Idaho Big Game Hunters: Keep Predators in Mind

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As big game hunters take to the woods, they are reminded that they are not alone at the top of the food chain.

Each year, Idaho Fish and Game receives reports of wolves being attracted to hunters as they call elk, wolves visiting hunting camps and large predators eating carcasses that were not properly hung.

Hunting increases the chance of running into or attracting wolves and other carnivores.

Carcasses and gut piles attract bears, lions, and wolves and should be treated carefully to avoid losing game meat. The rule of thumb is to try to get the carcass out of the woods the same day it is killed. If the carcass remains overnight, it helps to place the gut pile on a tarp and drag it away from the carcass. Hunters should leave clothes, human scent, tarps or other items to deter carnivores from scavenging meat.

If possible, hang it between two trees, about 10 feet off the ground and four feet from the nearest tree to keep bears and other animals from getting it.

When returning to the kill, hunters should approach the carcass carefully and view it from a safe distance. Carnivores, especially bears, may be close by and might attempt to defend the carcass.

Some bears, wolves, coyotes and other scavengers may venture into campsites if they smell meat or other foods. Place game poles downwind and away from camp and stock so that if a large carnivore comes to investigate, it does not scare your stock. Make sure the meat is secured 10 feet off the ground and four feet from a tree. Bears and wolves may eat carcasses hung within reach.

Hunters and other people who have dogs should be aware that wolves may attack and injure dogs. It often helps to keep dogs in kennels or inside buildings at night and to not let them roam freely when humans are not around. When fresh wolf sign is found, owners should place dogs on restraints and keep them supervised.

Hound hunters should look for recent wolf sign before turning dogs out on a bear or lion track. To prevent conflict between hounds and wolves, some hound experts recommend that dogs be kept on a leash while tracking until the track gets fresh. Hounds by themselves should not be allowed to keep an animal treed for very long, as the sound of the hounds may attract wolves.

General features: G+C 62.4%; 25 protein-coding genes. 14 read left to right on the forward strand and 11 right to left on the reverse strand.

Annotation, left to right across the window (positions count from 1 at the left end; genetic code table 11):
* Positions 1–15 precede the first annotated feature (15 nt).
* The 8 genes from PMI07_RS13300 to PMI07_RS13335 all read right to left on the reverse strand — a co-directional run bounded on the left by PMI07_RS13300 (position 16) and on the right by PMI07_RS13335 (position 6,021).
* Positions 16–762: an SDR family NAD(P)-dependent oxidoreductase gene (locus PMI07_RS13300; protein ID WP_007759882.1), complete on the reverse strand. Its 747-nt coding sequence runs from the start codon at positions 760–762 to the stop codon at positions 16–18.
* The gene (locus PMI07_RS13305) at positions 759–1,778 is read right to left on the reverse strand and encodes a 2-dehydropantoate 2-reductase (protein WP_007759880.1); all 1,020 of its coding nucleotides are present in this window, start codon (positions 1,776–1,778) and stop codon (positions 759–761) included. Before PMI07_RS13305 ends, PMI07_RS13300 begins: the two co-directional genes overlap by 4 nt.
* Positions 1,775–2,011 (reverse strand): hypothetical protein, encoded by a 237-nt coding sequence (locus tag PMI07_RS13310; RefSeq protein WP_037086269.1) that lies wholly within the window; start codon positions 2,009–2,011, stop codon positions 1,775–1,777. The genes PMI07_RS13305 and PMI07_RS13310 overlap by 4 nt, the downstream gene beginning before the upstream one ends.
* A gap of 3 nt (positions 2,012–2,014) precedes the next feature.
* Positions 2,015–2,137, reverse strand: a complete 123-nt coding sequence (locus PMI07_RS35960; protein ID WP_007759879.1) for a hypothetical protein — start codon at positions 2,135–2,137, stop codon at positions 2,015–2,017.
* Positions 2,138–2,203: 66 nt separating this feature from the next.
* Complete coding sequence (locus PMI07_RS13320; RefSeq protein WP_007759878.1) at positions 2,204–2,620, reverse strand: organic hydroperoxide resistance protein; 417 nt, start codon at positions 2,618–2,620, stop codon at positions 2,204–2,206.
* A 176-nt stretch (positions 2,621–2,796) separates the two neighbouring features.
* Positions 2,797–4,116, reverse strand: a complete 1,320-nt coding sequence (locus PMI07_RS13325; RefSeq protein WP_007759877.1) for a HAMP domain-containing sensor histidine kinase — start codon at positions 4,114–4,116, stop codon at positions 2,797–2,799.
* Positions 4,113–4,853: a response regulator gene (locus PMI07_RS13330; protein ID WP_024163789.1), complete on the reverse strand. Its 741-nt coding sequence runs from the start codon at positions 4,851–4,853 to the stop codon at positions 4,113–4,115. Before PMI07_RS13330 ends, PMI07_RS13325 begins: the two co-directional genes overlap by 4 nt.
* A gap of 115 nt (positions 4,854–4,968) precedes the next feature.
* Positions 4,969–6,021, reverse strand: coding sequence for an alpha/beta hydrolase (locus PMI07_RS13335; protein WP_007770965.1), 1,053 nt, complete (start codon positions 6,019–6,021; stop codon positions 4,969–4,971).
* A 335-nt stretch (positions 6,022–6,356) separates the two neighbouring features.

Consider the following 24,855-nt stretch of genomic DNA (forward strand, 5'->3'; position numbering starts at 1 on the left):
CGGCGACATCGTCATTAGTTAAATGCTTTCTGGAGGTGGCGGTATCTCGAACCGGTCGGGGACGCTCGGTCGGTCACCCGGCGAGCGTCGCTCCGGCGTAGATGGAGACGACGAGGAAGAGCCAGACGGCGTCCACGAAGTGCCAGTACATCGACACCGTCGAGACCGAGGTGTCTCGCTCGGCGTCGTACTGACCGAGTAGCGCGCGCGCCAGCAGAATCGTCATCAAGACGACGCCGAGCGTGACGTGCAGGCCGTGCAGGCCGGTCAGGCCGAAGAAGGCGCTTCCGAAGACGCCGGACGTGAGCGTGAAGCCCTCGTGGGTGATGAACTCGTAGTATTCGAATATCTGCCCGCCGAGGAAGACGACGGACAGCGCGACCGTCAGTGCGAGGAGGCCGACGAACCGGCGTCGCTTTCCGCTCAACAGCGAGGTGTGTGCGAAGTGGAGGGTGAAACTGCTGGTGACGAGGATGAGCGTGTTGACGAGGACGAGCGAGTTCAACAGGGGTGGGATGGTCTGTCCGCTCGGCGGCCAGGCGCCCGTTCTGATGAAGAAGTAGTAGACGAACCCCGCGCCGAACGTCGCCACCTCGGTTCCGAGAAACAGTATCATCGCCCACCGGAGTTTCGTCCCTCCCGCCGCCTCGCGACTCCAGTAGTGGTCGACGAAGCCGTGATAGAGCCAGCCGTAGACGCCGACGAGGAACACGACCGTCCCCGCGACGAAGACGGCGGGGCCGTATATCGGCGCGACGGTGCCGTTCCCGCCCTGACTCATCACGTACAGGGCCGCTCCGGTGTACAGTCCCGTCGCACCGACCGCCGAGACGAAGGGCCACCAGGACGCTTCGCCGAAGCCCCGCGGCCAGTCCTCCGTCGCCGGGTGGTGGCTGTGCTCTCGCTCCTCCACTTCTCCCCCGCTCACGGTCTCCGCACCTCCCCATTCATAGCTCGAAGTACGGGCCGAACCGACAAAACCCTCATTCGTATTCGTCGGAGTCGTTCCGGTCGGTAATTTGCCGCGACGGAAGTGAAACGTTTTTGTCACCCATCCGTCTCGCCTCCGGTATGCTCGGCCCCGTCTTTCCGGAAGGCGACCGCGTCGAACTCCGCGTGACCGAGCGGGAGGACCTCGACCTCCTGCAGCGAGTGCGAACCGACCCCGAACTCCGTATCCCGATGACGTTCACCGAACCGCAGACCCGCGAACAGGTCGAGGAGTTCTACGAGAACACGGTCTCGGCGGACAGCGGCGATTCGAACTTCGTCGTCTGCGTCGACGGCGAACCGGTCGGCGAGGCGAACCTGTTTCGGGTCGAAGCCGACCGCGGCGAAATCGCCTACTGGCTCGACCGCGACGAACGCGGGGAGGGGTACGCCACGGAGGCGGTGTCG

For information on hunting in grizzly bear habitat see Fish and Game website at: http://fishandgame.idaho.gov/public/wildlife/grizzlyCountry.pdf.

For information on the current status of wolves in Idaho, see the Fish and Game wolf webpage, at http://fishandgame.idaho.gov/cms/wildlife/wolves/.

Comments

Retired2hunt's picture

  Definitely a great

 

Definitely a great communication by the state of Idaho.  Hunting big game in an area or state that is populated also by grizzly and wolves requires the hunter to be prepared and recognize the possibilites that exist for an encounter with a carnivore that has the same interest in your downed animal.  If hunting Idaho (and I wouldn't until they changed their regulations pertaining to check in requirements) I would definitely also get a tag for wolf and bear.  Should I encounter them during my deer or elk hunt it would offer me yet another legal alternative.  Bear pepper spray also is the need here for any chance encounter.

SGM - good luck to you and the wife and hope you are able to decrease that bear population by at least one!

 

SGM's picture

Good sound advice

If I was hunting Idaho for elk or deer this fall I would get a wolf tag for sure and probably a bear tag. If it was in one of the reduced areas I would get both without hesitation. Booked for a 2012 bearhunt and plan to help reduce the bear problem by one and hopefully two bears. There is some good sound advice in this article for sure. Always better to side on safety than run into a bad situation that could ruin a great hunt.  Good luck to all and be safe out there.

numbnutz's picture

This is great advice. It

This is great advice. It would be a pretty crappy situation to loose your meat due to lack of care. I would also say if there are OTC tags for bear, cougars, or wolf in the area you hunt it wouldn't hurt to pick one up just in case you see a predator you can shoot it and tag it. Everyone be safe out there this year and good luck chasing the animal of your dreams.